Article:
I'm ashamed to admit I know very little about Seattle's Polish community. But two things I do know: Their pierogi are slamming and they know how to party. Forget the newest restaurants on Pike/Pine, I'd rather be at PB Kitchen, the weekly, multigenerational dinner party held at the Polish Home Association (1714 18th Ave, 322-3020), which is tucked away on a residential street on Capitol Hill. Every Friday night (and Sunday afternoons from October through May), Polish ladies gather in the kitchen to gossip, cook food from the old country, and serve it up to the people. One dollar buys you membership for one night and the right to enjoy a Polish platter (cabbage rolls, sausage, pierogi, potatoes) and heavenly pork chops—pounded thin, then breaded and fried like schnitzel. Be sure to bring cash, the only form of payment they accept.
From the outside, Greenwood's La Conasupo Market (8532 Greenwood Ave N, 782-0533) appears to be another typical mini-mart selling groceries, sundry items, and Mexican wrestling masks. But in the back, hidden underneath a canopy of piñatas and surrounded by sacks of dried beans, is a tiny restaurant with a poster-board menu. Sunday morning is the time to come, when La Conasupo serves barbacoa—slow-roasted lamb wrapped in maguey leaves. For $5 you get a steaming mountain of meat served over corn tortillas and—even better—a bowl of rich, deeply flavorful consommé made from the drippings. If you're lucky, an older gentleman will show up while you eat and play sweet songs on his acoustic guitar.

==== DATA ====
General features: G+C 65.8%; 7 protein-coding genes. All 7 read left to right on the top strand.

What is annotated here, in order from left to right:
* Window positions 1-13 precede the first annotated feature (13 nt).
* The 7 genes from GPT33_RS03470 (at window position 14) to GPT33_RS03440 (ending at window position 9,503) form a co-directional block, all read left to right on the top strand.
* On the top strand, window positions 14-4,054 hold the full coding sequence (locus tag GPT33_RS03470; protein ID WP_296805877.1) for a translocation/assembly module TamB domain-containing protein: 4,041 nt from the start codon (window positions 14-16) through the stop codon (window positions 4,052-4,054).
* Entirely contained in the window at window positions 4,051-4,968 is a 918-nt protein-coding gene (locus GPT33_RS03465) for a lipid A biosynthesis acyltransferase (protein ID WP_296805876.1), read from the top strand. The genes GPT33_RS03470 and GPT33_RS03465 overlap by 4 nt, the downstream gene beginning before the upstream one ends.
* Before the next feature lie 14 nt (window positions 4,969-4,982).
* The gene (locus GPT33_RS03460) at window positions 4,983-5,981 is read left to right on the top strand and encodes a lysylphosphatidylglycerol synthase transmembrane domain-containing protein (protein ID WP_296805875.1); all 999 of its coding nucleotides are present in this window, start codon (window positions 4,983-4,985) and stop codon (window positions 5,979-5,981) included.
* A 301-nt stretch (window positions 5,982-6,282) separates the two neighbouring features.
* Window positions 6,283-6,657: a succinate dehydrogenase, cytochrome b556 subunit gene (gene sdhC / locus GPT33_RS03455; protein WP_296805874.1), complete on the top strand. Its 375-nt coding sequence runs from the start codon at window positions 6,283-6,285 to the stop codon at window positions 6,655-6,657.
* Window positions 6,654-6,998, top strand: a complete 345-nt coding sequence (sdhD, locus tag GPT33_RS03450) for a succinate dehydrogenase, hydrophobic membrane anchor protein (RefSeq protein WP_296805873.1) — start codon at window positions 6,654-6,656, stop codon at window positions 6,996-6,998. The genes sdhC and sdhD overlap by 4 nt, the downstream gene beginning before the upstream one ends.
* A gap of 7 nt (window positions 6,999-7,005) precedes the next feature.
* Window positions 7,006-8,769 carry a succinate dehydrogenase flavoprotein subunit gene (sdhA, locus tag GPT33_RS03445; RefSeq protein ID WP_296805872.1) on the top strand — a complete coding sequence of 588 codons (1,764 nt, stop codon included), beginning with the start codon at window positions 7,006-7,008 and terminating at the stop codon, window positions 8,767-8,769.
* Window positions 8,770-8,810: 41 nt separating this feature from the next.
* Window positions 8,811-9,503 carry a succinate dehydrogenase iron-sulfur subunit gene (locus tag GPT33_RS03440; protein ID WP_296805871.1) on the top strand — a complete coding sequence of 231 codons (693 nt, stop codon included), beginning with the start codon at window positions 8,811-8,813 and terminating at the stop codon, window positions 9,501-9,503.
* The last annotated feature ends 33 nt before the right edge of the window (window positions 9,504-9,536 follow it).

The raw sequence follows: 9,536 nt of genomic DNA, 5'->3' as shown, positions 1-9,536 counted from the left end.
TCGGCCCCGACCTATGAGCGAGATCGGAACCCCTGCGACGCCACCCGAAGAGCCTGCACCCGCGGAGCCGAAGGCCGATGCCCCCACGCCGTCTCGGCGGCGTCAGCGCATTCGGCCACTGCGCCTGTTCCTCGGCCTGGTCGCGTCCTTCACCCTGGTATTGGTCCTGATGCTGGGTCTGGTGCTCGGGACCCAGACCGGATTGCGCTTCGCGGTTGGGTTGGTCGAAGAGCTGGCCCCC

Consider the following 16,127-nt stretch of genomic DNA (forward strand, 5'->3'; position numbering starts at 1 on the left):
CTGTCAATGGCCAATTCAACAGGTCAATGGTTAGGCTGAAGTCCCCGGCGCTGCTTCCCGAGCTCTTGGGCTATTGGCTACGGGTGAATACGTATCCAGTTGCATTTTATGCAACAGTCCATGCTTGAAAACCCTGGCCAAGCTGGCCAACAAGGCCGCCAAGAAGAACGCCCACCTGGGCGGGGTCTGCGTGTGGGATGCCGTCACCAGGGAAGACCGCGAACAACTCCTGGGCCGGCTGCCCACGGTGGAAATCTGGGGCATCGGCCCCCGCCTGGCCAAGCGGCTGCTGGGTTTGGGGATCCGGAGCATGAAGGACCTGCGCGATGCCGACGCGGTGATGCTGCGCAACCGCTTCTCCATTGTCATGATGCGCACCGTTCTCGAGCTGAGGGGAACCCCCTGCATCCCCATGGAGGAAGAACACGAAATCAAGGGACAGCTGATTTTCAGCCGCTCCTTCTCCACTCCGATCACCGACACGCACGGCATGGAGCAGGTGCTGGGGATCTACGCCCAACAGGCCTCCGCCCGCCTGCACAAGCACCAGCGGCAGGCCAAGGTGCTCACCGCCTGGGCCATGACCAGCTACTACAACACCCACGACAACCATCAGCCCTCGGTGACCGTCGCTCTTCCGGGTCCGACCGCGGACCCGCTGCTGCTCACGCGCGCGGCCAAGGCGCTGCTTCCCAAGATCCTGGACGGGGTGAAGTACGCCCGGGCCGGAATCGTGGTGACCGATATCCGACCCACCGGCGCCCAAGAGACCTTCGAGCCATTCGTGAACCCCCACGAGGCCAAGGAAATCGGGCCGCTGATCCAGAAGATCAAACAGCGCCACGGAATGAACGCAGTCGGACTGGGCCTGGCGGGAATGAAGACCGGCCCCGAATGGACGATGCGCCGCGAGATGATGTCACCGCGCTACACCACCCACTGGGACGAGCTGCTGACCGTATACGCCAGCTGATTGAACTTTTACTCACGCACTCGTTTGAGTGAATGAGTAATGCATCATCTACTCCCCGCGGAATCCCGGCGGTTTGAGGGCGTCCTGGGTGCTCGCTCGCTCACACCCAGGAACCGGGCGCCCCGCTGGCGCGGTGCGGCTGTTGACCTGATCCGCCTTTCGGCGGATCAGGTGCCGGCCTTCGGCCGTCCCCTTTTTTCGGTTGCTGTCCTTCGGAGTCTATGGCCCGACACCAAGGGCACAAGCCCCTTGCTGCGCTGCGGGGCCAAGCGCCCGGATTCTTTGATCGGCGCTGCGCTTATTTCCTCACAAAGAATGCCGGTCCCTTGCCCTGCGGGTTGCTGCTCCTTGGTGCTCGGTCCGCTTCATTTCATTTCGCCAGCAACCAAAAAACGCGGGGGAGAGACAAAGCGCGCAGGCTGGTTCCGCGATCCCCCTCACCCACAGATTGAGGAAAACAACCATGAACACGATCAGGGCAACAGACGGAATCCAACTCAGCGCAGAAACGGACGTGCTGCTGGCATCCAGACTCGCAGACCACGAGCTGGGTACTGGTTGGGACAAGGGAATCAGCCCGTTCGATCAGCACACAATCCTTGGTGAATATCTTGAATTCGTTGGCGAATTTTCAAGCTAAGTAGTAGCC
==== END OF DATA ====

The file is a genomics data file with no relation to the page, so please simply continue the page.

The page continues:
There's a very good Chinese restaurant in the front half of Northwest Tofu (1913 S Jackson St, 328-8320) in the Central District, but the real fun is entering through the back alley, past the dumpsters and discarded soy-sauce buckets, and through the noisy, old, wooden screen door. You'll be surprised to find yourself in the middle of a tofu factory surrounded by workers, most of whom are Chinese senior citizens in shower caps. Fresh tofu, which costs just $1 a block, has a texture that's light, creamy, and custardy—in other words, perfect. You can also buy soy milk, fried tofu, and, my favorite, pressed tofu, which is firm and redolent of Chinese five-spice powder.
Pike Place Market is one of the first places people go when they arrive in Seattle—exactly as it should be. It's a myth that the market is just a tourist trap to be avoided by locals. The truth is, you only become a local once you've developed your own relationship with this magical place, when you've wandered its cobblestone alleys and tile hallways and found a few places to call your own. The market has everything: the freshest seafood and produce, wonderful cheeses and ice cream, and some of the best sausages, pickles, and bread. You can eat anything from oysters to Turkish lentil soup, bibimbap to croissants.
One of my most beloved places—in the world, really—is the Athenian (1517 Pike Place, 624-7166) at 5 p.m. No need to bother with the restaurant, just make a beeline for the bar. From 4 to 8 p.m. on weekdays (extending to 9 p.m. on Fridays and Saturdays), you can get a frosty mug of draft beer—so cold, a crust of icy crystals forms on top of the glass—for $4. Squeeze into one of the bar's tiny wooden booths, order the fried calamari, and then stare at the mountains and the water. This is Seattle; there's nothing better. Welcome home.